act (Section 70-815, R.C.M. 1947). At this time, no future facility sites have 
been evaluated under this provision, but the process presumably would provide the 
opportunity for negotiation and discussion between the state and a potential 
applicant. The process also would reveal major areas of agreement and disagree- 
ment regarding a proposed site, and thus would allow time for constructive modifi- 
cations of the proposal before the application is filed. 

The siting act also features an enforcement provision which states that any- 
one who violates any portion of the act in the construction or operation of a 
facility or knowingly submits false information in any report or application 
required by the act is liable to a civil penalty of not more than $10,000 per 
violation. Each day of continuing offense constitutes a separate violation. 
Authorization is also provided for the Department to seek injunctive or other 
appropriate relief against a violation (Section 70-821, R.C.M. 1947). 

- 5 - 

Additionally, a certificate may be revoked or an application voided if false 
information has been submitted by the applicant (Section 70-818, R.C.M. 19A7), 

B, Administration 

The Energy Planning Division was created within the Department in 1973 to 
administer the siting act. Over the past three and one-half years, EPD has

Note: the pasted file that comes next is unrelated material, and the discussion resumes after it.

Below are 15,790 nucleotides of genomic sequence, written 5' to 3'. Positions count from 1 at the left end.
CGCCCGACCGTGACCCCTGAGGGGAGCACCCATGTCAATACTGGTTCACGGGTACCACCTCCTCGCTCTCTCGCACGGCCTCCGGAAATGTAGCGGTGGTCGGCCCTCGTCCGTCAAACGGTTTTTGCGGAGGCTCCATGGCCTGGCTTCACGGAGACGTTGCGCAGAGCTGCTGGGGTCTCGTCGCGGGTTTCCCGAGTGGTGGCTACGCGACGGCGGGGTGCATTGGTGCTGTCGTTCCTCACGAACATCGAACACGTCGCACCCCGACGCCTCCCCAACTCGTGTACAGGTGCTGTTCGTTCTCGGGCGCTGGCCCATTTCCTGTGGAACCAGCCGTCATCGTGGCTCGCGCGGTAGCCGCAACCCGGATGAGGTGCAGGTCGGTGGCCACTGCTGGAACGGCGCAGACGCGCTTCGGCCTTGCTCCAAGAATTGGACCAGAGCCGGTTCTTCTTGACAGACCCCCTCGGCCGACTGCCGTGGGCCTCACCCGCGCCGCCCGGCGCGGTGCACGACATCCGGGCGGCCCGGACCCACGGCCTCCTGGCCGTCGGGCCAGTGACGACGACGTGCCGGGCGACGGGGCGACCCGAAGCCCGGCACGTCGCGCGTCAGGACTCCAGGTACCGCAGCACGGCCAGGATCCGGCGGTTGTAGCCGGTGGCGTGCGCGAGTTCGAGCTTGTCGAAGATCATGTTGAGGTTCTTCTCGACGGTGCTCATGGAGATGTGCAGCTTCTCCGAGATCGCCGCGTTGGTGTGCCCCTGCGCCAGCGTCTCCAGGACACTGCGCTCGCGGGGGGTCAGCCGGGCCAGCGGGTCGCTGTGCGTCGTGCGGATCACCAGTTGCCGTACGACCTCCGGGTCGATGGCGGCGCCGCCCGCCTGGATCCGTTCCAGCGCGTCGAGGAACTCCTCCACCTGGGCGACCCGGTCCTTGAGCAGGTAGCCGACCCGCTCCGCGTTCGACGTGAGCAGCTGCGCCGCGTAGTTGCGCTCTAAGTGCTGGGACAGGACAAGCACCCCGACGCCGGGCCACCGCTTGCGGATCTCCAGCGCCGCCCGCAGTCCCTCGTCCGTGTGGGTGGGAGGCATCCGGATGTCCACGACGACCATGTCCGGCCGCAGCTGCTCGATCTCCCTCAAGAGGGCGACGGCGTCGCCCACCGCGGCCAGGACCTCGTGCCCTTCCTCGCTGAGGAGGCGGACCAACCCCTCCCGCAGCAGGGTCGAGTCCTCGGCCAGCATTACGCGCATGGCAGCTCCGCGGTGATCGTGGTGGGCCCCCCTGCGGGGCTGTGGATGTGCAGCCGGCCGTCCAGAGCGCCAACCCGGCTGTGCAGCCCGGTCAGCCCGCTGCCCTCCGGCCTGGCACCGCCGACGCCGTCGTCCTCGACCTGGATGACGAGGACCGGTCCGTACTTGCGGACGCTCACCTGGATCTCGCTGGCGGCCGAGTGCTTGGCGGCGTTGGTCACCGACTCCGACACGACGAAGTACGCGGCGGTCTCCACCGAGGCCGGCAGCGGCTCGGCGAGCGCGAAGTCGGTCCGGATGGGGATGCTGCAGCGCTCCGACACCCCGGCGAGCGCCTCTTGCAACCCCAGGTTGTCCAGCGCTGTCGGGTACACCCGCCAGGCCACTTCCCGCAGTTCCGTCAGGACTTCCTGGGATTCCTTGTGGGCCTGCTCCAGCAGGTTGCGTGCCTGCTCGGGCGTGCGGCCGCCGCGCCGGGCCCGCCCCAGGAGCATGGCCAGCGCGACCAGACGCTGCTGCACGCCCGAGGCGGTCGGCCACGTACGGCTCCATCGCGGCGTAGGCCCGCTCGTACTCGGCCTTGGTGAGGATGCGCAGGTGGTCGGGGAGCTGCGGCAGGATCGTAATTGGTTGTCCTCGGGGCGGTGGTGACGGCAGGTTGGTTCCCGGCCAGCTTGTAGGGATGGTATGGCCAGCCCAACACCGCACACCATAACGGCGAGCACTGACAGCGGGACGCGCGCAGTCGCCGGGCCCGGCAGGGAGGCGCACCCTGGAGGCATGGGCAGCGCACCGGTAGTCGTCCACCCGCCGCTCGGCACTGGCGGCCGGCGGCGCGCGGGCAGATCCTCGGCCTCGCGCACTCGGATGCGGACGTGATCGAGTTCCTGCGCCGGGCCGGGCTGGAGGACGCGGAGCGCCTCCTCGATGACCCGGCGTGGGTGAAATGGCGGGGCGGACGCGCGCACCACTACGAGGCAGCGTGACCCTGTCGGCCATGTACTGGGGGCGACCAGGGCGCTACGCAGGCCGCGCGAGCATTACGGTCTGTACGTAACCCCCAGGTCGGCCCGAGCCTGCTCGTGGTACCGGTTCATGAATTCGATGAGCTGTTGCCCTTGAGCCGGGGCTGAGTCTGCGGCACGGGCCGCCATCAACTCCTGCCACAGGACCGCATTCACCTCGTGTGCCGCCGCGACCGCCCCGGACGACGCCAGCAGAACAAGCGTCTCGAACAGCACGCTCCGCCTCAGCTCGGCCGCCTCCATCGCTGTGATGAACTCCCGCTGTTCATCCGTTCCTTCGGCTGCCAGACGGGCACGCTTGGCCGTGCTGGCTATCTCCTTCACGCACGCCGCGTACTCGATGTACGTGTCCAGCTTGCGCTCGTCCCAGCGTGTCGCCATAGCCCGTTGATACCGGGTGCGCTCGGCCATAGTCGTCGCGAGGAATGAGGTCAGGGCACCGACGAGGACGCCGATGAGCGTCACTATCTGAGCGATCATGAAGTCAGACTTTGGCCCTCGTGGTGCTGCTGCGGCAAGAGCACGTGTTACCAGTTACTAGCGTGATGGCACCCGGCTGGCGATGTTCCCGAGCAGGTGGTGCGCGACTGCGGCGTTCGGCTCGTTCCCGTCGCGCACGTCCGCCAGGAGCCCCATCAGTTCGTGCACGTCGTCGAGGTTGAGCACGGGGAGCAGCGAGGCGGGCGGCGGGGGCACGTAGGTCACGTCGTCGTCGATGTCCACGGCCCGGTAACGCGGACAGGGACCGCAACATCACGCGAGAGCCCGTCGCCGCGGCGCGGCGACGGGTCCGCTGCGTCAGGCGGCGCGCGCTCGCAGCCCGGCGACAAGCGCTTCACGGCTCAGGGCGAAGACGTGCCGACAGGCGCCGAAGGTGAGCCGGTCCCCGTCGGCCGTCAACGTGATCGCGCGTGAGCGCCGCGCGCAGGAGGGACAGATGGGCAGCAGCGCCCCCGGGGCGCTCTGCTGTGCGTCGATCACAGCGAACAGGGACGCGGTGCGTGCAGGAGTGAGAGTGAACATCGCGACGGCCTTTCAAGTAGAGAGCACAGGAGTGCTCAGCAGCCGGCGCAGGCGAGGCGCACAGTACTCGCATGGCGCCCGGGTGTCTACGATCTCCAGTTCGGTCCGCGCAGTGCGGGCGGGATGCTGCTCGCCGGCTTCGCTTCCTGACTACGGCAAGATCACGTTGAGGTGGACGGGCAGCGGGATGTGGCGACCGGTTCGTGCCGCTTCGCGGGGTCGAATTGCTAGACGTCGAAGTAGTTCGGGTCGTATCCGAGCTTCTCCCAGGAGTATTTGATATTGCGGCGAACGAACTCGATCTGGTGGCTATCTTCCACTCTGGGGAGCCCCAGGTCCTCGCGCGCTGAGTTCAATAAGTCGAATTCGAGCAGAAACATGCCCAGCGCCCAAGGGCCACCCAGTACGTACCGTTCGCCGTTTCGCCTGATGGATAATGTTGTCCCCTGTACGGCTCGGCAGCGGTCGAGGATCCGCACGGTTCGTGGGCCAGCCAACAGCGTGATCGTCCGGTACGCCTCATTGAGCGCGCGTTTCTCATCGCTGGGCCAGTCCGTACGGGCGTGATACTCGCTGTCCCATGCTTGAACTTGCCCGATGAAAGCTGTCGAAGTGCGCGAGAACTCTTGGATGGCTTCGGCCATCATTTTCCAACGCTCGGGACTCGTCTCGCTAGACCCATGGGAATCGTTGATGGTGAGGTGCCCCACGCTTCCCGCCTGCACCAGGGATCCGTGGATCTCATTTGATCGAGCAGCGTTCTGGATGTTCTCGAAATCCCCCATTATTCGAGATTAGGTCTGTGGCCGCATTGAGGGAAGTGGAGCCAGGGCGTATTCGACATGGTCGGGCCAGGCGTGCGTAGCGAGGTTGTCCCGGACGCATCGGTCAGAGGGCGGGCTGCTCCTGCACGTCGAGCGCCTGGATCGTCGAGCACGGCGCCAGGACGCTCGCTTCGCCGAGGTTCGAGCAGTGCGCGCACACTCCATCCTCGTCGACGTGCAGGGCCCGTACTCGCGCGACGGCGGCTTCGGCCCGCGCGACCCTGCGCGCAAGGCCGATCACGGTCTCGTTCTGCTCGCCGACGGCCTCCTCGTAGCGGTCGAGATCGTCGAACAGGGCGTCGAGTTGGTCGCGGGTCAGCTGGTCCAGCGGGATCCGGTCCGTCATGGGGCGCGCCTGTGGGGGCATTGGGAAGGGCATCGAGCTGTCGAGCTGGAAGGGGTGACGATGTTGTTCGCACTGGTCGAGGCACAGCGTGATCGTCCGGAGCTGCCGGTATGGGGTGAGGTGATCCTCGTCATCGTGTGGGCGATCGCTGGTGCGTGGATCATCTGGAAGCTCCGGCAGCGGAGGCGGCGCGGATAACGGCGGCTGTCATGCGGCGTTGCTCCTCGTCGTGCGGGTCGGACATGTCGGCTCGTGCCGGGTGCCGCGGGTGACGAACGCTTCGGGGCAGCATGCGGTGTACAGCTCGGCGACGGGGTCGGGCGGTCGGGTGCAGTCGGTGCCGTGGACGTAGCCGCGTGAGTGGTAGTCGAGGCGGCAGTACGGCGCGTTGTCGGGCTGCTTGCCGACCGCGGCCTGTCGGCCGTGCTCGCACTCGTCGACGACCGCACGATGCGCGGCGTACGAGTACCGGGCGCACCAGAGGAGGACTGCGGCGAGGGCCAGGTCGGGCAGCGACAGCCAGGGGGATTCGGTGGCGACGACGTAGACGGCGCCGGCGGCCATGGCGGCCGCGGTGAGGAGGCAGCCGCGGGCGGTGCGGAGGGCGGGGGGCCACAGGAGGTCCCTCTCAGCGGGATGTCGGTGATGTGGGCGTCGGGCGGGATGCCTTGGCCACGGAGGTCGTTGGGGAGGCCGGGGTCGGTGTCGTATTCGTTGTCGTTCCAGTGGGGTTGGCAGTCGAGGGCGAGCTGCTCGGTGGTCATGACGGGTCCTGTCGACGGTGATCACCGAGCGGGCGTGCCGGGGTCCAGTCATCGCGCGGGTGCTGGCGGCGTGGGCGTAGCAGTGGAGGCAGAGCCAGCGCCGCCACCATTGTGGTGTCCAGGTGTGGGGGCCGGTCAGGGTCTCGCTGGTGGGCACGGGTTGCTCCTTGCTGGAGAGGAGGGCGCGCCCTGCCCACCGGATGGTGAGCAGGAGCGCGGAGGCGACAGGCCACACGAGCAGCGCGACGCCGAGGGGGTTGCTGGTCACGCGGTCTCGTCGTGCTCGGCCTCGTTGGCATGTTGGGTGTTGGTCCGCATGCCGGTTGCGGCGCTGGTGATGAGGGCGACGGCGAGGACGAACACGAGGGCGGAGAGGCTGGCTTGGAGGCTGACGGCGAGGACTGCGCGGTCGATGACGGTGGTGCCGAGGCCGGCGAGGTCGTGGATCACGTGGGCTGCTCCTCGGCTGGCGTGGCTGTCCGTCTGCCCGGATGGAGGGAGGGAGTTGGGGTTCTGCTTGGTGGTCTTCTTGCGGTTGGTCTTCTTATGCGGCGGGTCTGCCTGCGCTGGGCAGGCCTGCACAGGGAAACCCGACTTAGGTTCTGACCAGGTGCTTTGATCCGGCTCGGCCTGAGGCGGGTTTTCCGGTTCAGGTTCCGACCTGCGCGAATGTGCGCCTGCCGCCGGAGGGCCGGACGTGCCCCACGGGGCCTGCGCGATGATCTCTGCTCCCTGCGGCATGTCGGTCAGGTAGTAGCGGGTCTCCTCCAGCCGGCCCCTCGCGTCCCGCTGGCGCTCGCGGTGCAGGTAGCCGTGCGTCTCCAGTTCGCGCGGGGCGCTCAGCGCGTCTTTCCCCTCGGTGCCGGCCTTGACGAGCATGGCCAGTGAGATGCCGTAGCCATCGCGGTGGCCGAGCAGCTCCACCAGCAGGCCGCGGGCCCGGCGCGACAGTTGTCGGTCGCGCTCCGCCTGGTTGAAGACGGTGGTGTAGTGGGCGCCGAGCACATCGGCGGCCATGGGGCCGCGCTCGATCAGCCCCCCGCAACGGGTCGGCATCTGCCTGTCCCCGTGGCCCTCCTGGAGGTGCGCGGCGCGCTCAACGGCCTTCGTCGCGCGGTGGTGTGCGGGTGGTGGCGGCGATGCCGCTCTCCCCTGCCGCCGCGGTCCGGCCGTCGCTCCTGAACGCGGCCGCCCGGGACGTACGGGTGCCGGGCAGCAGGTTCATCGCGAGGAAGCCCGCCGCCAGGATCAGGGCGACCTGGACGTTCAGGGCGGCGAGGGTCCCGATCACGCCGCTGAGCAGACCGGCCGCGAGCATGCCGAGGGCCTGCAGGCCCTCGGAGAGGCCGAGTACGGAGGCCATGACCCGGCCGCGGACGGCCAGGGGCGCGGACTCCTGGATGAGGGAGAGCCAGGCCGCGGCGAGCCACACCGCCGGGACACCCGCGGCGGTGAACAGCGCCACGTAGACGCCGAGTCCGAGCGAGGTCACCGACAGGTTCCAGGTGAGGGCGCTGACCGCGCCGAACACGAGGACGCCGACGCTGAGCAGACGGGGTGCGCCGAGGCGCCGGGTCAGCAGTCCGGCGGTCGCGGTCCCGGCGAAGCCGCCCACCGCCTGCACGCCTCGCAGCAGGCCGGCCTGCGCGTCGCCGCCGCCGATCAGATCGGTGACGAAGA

primarily concentrated its efforts in the extensive studies required to evaluate 
facility applications. However, the division also has undertaken planning acti- 
vities and has developed tools to aid in the siting process. 

One of the most important problems confronting a siting agency is the organi- 
zation of large volumes of information into a format or process which will permit 
orderly consideration of all necessary facts as well as comparison of conflicting 
elements for decision-making purposes. A team of experts can use basic resource 
data, and through a combination of professional judgment, familiarity with a given 
study area, and manual comparison of maps, can evaluate various alternatives 
and ultimately recommend a relatively optimal area or corridor for a proposed 
facility. The division has generally employed all of these steps in considering 
transmission facility applications. However, many facility applications are con- 
tested at some point in the certification process and since the state must be 
able to demonstrate exactly how each specific environmental factor has been 
evaluated, documentation of the process is essential. Also, duplication or 
reproduction of study results may become necessary. Therefore, the division has 
been developing a methodology to meet these needs. A methodology ideally should 
provide a logical breakdown of analytic steps which include all of the evaluation 
requirements listed in the siting act. The need for a facility should be established 
before comparative analyses of alternative energy sources, site locations and 
design technologies are performed. When choices have been made among these 
various alternatives, the natural and cultural environmental impacts of the 
proposed facility can be identified and studied. Environmental, economic, social 
and engineering factors must all be taken into account in evaluating these impacts. 
This process represents an ideal study model which has not yet been applied in 
the specified sequence. The reasons for this will be discussed in the following 

The division has made progress in developing a process for evaluating and 
comparing the various resource elements included within the geographic study areas 
associated with various transmission facility applications. It is virtually impos-